Boobooks - Vicki and Paul Campbell

In this Bush Bite, we pose some questions to Vicki and Paul Campbell about their observations of Barking Owls and Boobooks and the owls' breeding behaviours over many years.  Our heartfelt thanks to Vicki and Paul for sharing their experiences and photos with us! 

Have you seen where the Boobooks are nesting?
We have two large Eucalypts on our place which have good nest hollows. I think Boobooks have used both trees. The first year of breeding was 2005.  In that year an adult was seen to exit a hollow in one of these trees. The following year two juveniles were seen emerging from a hollow in the other tree. In this case the babies’ begging call (Trill calling) was heard before they emerged from the hollow.

Have they bred there every year?
Breeding occurred every year from 2005 to 2010.  There was no breeding from 2011 to 2014.  Trill calling was heard from our yard in 2015 and 2016, but I’m not confident that they bred here as the calling was only heard for one night and three nights respectively. When they breed in our place the trill calling is heard consistently for 4 to 5 weeks, including numerous sightings of daytime roosts.

How did one lose its eye?
We don't know how one of the juveniles lost its eye but one of two juveniles was located on the ground in 2010 after our attention was drawn by Pied Butcherbirds. It is quite possible that the butcherbirds were responsible for the eye loss.

Could it still feed itself?
The juvenile with the missing eye would still have been fed by the adults when the photo was taken.

How long did they feed their young?
  • In 2010 trill calling was heard from 20 November til 31st December. I assume the adults were still feeding the young at the end of this period.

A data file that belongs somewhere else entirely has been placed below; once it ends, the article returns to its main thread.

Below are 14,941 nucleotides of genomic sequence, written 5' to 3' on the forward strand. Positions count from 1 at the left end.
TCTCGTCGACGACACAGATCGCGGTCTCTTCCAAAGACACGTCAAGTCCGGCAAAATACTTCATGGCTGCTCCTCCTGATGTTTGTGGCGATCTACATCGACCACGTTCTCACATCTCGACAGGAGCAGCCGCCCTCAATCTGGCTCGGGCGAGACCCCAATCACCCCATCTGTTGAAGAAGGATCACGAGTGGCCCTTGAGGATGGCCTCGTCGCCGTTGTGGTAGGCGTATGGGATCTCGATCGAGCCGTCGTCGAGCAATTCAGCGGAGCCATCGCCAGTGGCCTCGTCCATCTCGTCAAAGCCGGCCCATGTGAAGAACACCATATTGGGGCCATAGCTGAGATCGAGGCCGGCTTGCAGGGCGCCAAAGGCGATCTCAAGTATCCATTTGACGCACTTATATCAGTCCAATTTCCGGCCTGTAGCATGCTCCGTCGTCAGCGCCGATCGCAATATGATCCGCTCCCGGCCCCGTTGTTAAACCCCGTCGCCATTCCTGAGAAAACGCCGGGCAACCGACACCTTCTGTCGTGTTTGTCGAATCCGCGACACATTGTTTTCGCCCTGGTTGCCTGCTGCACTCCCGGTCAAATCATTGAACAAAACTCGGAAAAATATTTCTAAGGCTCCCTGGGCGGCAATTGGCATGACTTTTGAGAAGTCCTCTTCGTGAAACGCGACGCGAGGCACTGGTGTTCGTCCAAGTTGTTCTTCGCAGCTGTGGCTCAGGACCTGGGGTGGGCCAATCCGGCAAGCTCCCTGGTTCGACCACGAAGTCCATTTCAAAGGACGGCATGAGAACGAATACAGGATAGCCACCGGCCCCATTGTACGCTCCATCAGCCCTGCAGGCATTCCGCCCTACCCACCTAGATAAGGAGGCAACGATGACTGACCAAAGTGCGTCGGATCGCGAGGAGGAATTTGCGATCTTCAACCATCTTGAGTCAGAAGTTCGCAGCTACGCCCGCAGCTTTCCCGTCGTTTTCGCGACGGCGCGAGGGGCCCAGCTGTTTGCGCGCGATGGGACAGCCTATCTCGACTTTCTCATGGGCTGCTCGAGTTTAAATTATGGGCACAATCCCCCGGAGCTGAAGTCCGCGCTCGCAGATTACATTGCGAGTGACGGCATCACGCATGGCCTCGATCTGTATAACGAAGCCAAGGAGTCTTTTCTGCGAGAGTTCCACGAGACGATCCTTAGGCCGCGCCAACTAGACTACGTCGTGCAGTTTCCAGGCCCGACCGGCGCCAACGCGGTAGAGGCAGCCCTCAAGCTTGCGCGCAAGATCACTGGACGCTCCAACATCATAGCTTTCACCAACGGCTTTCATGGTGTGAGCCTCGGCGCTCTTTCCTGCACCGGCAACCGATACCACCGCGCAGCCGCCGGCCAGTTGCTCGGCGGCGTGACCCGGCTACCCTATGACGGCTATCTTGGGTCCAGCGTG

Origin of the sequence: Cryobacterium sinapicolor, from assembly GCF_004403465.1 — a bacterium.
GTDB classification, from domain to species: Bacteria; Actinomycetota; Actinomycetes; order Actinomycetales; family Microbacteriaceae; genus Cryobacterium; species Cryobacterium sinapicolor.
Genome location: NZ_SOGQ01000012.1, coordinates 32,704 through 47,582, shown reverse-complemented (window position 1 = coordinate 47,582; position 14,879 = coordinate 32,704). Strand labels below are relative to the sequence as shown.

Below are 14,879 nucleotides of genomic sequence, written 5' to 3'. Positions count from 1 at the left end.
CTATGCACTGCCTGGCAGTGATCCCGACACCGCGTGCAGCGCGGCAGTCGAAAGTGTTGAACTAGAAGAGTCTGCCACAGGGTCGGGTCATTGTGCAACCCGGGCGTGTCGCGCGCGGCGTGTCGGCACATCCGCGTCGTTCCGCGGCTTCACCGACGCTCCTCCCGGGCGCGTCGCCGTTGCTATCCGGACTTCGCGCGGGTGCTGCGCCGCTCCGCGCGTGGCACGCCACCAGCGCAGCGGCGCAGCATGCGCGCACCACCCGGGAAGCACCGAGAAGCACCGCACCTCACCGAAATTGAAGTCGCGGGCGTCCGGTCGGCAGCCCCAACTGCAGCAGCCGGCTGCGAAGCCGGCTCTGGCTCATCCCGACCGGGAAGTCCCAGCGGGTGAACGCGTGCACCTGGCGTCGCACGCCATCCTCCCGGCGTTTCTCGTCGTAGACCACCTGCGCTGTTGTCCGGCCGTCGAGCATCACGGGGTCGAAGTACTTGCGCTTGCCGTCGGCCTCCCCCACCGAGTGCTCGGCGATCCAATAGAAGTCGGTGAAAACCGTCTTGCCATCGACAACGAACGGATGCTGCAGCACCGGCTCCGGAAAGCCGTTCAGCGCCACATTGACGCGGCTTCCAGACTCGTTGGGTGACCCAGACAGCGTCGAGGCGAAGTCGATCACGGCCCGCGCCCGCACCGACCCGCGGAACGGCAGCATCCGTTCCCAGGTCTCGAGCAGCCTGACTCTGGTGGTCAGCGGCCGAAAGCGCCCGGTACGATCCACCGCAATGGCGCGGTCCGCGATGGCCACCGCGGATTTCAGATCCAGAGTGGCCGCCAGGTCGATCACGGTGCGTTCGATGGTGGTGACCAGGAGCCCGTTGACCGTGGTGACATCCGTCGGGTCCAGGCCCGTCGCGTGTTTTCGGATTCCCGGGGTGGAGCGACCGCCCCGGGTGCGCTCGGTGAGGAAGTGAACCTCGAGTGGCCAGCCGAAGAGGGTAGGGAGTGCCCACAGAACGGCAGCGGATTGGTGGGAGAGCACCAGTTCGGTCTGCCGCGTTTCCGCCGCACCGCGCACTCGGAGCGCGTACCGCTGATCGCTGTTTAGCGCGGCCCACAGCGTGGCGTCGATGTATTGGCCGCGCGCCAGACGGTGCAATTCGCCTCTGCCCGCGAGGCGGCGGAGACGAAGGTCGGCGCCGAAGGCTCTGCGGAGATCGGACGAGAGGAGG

• In 2006 trill calling was heard from 3rd December till 11 January 2007. There was a sighting of a juvenile catching its own food at the end of this period.  

Did the Blue-faced Honeyeaters drive them off?
The daytime roosts were often located by the mobbing activities and calls of Blue-faced Honeyeaters, Pied Butcherbirds, Pied Currawongs and Noisy Miners. Generally the owls stayed put.

How close could you get to them?
We could get fairly close to the birds. Their favourite roost was the lower branches of anaxe-handle wood tree, Aphananthe philppinensis. This was just above head height and could be viewed easily due to the slope going down to the creek.

Do they keep you awake at night with their calling?
Trill calling started just on dusk and was sometimes heard during the evening but it did seem to cease. Maybe the birds moved away for part of the night. We certainly weren’t kept awake by their calls.

Did they stay around when the Barking Owl arrived?
The Barking Owls preceded the Boobook Owl breeding records. The Barking Owls were in our yard and along Moggill Creek from October 2004 til July 2005. That was a joyous time!

Have you seen what they are feeding their young?
No real observations of food were seen. We did find the remains of a Noisy Miner under one of our Eucs which I suspect was a food item. On one occasion one of the juveniles was seen to catch something small, presumably an insect.

You may also be interested to know that there were usually two juveniles, but only one on two occasions and three on one occasion.

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